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TitleSARS-CoV-2-related rapid reorganization of an epilepsy outpatient clinic from personal appointments to telemedicine services: A German single-center experience.
AuthorsWillems, LM; Balcik, Y; Noda, AH; Siebenbrodt, K; Leimeister, S; McCoy, J; Kienitz, R; Kiyose, M; Reinecke, R; Schäfer, JH; Zöllner, JP; Bauer, S; Rosenow, F; Strzelczyk, A
JournalEpilepsy & behavior : E&B
Publication Date1 Nov 2020
Date Added to PubMed14 Nov 2020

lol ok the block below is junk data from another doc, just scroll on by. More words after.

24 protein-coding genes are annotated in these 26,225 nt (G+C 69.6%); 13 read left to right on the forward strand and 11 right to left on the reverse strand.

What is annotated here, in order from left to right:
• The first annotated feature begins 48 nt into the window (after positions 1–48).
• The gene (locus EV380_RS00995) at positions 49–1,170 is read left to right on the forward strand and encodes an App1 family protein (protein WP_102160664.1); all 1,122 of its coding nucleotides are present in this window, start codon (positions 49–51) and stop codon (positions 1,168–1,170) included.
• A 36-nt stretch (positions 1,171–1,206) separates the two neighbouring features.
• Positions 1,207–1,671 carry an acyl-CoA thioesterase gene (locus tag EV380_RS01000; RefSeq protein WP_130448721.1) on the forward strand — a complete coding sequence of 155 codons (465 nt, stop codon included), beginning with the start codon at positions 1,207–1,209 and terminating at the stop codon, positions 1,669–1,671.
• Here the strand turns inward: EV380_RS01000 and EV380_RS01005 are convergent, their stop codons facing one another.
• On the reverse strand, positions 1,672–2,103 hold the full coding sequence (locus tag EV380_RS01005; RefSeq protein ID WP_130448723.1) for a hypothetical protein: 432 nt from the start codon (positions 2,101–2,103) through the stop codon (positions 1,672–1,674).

AbstractWhen the SARS-CoV-2 pandemic reached Europe in 2020, a German governmental order forced clinics to immediately suspend elective care, causing a problem for patients with chronic illnesses such as epilepsy. Here, we report the experience of one clinic that converted its outpatient care from personal appointments to telemedicine services. Documentations of telephone contacts and telemedicine consultations at the Epilepsy Center Frankfurt Rhine-Main were recorded in detail between March and May 2020 and analyzed for acceptance, feasibility, and satisfaction of the conversion from personal to telemedicine appointments from both patients' and medical professionals' perspectives. Telephone contacts for 272 patients (mean age: 38.7 years, range: 17-79 years, 55.5% female) were analyzed. Patient-rated medical needs were either very urgent (6.6%, n = 18), urgent (23.5%, n = 64), less urgent (29.8%, n = 81), or nonurgent (39.3%, n = 107). Outpatient service cancelations resulted in a lack of understanding (9.6%, n = 26) or anger and aggression (2.9%, n = 8) in a minority of patients, while 88.6% (n = 241) reacted with understanding, or relief (3.3%, n = 9). Telemedicine consultations rather than a postponed face-to-face visit were requested by 109 patients (40.1%), and these requests were significantly associated with subjective threat by SARS-CoV-2 (p = 0.004), urgent or very urgent medical needs (p = 0.004), and female gender (p = 0.024). Telemedicine satisfaction by patients and physicians was high. Overall, 9.2% (n = 10) of patients reported general supply problems due to SARS-CoV-2, and 28.4% (n = 31) reported epilepsy-specific problems, most frequently related to prescriptions, or supply problems for antiseizure drugs (ASDs; 22.9%, n = 25). Understanding and acceptance of elective ambulatory visit cancelations and the conversion to telemedicine consultations was high during the coronavirus disease 2019 (COVID-19) lockdown. Patients who engaged in telemedicine consultations were highly satisfied, supporting the feasibility and potential of telemedicine during the COVID-19 pandemic and beyond.